“The constitution also establishes that for clerics and religious serving in the Roman Curia, the mandate is for five years and may be renewed for a second five-year term, at the end of which they return to their dioceses and communities of origin,” the Vatican’s online news portal said.
Goals of the reform
The goals of the reform are set out in a section of the new constitution called “Principles and criteria for the service of the Roman Curia.”
It sets out 11 guiding principles: “Service to the Pope’s mission,” “Co-responsibility in the communio,” “Service to the mission of the Bishops,” “Support for the particular Churches and their Episcopal Conferences and Eastern hierarchical structures,” “The vicarious nature of the Roman Curia,” “Spirituality,” “Personal integrity and professionalism,” “Collaboration between the Dicasteries,” “Interdicasterial and intradicasterial meetings,” “Expression of catholicity,” and “Reduction of Dicasteries.”
As well as defining the competencies of the 16 dicasteries, the 54-page constitution outlines the role of other Vatican institutions, including judicial bodies such as the Apostolic Penitentiary, economic organizations such as the Office of the Auditor General, and other offices such as the Prefecture of the Papal Household.
It lists the duties of the Camerlengo of the Holy Roman Church, currently Cardinal Kevin Farrell, who oversees the functioning of the Vatican during a papal interregnum.
It also defines the qualities expected of lawyers working for the Holy See, who are required “to lead an integral and exemplary Christian life and to carry out the duties entrusted to them with the utmost conscience and for the good of the Church.”
A 9-year journey to publication
On his election in 2013, Pope Francis was widely seen as having a mandate to reform the Roman Curia. Over the first nine years of his pontificate, he issued decrees changing Vatican law and structures, which are reflected in the text of the new constitution.
The Council of Cardinals finished the first draft of the new constitution in 2018. The text was then circulated among the presidents of national bishops’ conferences, dicasteries of the Roman Curia, synods of the Eastern Churches, conferences of major superiors, and select pontifical universities for feedback in 2019.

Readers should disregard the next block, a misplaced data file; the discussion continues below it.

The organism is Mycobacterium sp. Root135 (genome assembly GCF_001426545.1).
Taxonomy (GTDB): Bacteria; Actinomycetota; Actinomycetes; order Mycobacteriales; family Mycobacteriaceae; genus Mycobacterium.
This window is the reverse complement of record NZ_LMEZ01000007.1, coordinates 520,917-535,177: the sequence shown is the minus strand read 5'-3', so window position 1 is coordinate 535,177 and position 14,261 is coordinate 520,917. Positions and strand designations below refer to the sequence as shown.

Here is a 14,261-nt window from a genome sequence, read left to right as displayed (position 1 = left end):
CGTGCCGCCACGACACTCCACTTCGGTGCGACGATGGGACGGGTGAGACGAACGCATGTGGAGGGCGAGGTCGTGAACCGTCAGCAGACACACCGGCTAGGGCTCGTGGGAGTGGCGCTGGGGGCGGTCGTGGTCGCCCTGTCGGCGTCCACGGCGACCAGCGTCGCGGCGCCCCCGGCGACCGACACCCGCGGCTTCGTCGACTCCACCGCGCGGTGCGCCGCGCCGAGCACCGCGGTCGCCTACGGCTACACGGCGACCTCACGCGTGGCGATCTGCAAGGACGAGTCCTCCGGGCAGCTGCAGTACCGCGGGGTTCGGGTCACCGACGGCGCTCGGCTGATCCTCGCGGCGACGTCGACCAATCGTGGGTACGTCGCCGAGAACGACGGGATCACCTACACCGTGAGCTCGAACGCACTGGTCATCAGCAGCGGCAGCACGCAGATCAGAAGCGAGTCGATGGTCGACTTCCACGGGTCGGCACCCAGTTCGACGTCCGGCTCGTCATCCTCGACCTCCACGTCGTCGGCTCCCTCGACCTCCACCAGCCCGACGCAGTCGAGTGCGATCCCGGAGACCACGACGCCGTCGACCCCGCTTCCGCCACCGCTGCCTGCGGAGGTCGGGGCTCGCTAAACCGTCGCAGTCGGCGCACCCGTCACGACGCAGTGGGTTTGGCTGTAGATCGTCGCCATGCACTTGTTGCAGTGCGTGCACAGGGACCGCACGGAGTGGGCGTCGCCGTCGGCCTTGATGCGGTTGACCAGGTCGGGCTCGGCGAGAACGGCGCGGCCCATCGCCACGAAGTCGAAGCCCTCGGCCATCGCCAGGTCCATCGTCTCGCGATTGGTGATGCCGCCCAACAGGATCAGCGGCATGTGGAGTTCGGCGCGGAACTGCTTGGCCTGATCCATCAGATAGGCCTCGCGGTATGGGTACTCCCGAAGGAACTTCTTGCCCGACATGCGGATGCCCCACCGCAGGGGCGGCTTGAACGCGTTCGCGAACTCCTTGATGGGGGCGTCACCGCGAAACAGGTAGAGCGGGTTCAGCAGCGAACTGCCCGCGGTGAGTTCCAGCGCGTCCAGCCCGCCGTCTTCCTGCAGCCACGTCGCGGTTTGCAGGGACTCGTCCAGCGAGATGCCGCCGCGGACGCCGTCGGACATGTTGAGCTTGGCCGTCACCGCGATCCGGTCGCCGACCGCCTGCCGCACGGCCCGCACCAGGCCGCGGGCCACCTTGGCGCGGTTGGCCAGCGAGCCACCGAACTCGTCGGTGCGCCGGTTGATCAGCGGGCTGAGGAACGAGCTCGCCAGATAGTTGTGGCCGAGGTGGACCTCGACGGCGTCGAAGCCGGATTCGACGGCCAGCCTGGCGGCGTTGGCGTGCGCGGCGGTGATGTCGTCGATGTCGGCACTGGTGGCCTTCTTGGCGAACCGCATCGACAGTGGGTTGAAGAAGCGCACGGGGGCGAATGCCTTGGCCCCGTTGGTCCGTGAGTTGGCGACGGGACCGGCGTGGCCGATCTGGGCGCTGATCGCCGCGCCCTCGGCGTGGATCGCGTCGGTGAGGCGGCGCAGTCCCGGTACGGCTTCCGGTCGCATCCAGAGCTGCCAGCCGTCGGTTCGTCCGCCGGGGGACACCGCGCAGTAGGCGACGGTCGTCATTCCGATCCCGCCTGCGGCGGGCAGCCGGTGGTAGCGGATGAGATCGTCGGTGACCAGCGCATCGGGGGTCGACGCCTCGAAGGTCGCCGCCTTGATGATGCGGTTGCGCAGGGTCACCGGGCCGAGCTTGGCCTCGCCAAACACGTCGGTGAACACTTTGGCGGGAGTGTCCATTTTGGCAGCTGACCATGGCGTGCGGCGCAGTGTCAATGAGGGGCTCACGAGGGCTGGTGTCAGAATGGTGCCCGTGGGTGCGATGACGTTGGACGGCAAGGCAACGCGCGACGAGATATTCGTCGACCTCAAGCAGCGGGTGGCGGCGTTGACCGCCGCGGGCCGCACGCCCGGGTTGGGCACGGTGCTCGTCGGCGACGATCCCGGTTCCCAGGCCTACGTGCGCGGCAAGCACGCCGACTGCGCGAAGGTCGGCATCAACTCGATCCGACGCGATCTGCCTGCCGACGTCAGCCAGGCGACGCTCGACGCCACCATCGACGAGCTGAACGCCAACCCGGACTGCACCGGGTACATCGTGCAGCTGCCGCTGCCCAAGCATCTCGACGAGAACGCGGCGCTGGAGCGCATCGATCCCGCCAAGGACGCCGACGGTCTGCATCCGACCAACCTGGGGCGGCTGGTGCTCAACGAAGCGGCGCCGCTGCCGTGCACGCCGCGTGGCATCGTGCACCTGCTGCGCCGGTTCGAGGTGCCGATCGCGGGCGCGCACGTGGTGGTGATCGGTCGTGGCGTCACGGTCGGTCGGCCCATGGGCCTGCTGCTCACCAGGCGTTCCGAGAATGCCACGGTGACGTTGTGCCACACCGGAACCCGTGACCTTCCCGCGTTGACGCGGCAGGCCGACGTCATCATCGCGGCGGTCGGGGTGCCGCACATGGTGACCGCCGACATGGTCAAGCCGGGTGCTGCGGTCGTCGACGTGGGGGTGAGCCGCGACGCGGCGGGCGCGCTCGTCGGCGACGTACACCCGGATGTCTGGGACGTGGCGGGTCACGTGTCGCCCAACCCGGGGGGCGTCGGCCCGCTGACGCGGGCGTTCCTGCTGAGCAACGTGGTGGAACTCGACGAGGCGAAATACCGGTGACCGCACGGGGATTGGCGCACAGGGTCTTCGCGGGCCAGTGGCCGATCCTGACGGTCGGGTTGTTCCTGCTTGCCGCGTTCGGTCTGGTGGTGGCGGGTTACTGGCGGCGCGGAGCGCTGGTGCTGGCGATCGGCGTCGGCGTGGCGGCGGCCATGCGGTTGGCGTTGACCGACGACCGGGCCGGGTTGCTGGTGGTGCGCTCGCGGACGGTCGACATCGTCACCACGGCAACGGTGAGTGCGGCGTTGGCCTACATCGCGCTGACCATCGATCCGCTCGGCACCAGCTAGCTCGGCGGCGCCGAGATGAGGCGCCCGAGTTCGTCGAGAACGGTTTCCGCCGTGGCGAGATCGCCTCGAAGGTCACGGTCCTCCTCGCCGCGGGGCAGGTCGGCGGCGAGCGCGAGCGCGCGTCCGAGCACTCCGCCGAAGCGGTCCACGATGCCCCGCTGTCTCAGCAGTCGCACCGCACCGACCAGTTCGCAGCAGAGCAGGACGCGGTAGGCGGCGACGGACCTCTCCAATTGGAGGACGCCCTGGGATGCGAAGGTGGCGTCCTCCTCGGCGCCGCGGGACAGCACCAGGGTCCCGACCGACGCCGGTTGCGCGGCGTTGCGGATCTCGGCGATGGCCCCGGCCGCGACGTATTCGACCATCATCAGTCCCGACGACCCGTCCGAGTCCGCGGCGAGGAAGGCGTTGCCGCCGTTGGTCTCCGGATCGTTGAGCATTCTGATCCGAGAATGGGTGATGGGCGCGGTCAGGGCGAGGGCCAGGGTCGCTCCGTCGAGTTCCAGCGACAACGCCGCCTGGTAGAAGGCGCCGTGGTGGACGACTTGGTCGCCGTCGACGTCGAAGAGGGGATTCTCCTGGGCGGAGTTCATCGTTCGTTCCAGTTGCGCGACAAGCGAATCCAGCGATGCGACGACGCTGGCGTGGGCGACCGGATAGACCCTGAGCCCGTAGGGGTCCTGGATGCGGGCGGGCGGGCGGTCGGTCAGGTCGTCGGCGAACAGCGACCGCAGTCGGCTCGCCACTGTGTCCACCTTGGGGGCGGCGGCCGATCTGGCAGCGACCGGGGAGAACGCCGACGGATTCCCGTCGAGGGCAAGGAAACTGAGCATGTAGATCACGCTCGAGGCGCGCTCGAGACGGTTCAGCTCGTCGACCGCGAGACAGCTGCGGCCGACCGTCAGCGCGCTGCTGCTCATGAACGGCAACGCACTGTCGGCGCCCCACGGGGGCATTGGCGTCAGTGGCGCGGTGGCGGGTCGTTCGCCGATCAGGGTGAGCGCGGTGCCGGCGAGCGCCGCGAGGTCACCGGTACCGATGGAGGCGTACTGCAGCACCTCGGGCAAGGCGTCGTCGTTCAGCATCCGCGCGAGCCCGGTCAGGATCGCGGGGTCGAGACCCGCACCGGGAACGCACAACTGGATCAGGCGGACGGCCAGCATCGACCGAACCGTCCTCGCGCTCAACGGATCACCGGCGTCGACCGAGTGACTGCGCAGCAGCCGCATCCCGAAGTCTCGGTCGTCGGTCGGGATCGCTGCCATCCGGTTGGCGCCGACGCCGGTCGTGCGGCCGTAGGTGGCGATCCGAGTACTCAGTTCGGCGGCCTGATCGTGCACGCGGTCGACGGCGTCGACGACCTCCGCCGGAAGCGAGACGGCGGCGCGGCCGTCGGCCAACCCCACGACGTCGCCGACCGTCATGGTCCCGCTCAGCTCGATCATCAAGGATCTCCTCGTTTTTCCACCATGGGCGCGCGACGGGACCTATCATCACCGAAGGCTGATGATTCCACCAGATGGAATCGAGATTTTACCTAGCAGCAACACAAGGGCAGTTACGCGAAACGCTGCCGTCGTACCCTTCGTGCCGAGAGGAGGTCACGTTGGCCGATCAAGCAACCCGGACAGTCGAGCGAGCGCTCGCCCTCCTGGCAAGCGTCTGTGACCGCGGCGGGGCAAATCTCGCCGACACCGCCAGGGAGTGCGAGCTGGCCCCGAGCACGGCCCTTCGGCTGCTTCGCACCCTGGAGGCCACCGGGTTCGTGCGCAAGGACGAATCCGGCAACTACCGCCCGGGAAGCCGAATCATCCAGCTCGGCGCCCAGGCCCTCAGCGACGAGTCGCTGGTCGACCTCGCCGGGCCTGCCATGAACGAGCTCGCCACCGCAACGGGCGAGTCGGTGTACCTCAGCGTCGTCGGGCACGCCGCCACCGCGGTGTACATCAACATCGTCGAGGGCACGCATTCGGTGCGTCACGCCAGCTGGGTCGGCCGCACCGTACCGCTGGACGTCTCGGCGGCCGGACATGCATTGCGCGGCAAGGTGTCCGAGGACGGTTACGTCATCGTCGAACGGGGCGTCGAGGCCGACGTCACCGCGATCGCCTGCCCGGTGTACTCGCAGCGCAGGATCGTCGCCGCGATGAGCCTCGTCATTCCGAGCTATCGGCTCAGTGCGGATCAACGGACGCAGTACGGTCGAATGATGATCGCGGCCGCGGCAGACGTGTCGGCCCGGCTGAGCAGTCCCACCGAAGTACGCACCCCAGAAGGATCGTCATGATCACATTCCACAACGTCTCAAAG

The cardinals met in February 2020 for “an in-depth re-reading and revision” of the document.
Amid the coronavirus pandemic, they continued to review the text at virtual meetings with Pope Francis.
Seven cardinals currently serve on the Council of Cardinals, helped by secretary Bishop Marco Mellino: Honduran Cardinal Óscar Andrés Rodríguez Maradiaga, who acts as coordinator; Vatican Secretary of State Cardinal Pietro Parolin; Cardinal Giuseppe Bertello, president of the Pontifical Commission for the Vatican City State; Indian Cardinal Oswald Gracias of Bombay; German Cardinal Reinhard Marx of Munich and Freising; the U.S. Cardinal O’Malley; and Congolese Cardinal Fridolin Ambongo Besungu of Kinshasa.
In January 2021, Parolin said that “considerable progress” had already been made in the pope’s reform of the Roman Curia, particularly with regard to Vatican finances, pointing to the creation of the Council for the Economy, the Secretariat for the Economy, and the Office of the Revisor General.
He added that further reforms could include the merger of the Congregation for the Evangelization of Peoples with the Pontifical Council for the New Evangelization and the combination of the Congregation for Catholic Education with the Pontifical Council for Culture.
“But these are minor actions compared to what has already been done,” he said. “Now it is a question of giving homogeneity to all the reforms which have been made, by means of the new apostolic constitution.”
The Vatican will formally present the new constitution at a press conference on Monday, March 21.
Speakers will include Cardinal Marcello Semeraro, prefect of the Congregation for the Causes of Saints, Bishop Mellino, and canon law expert Father Gianfranco Ghirlanda, S.J.
The new constitution refers to previous reforms of the Roman Curia in past centuries. It highlights reforms instituted in the 20th century by Pope Paul VI and Pope John Paul II.
It says: “In continuity with these two recent reforms and with gratitude for the generous and competent service that over time so many members of the Curia have offered to the Roman Pontiff and to the universal Church, this new apostolic constitution proposes to better harmonize the current exercise of the Curia’s service with the path of evangelization that the Church, especially in this season, is living.”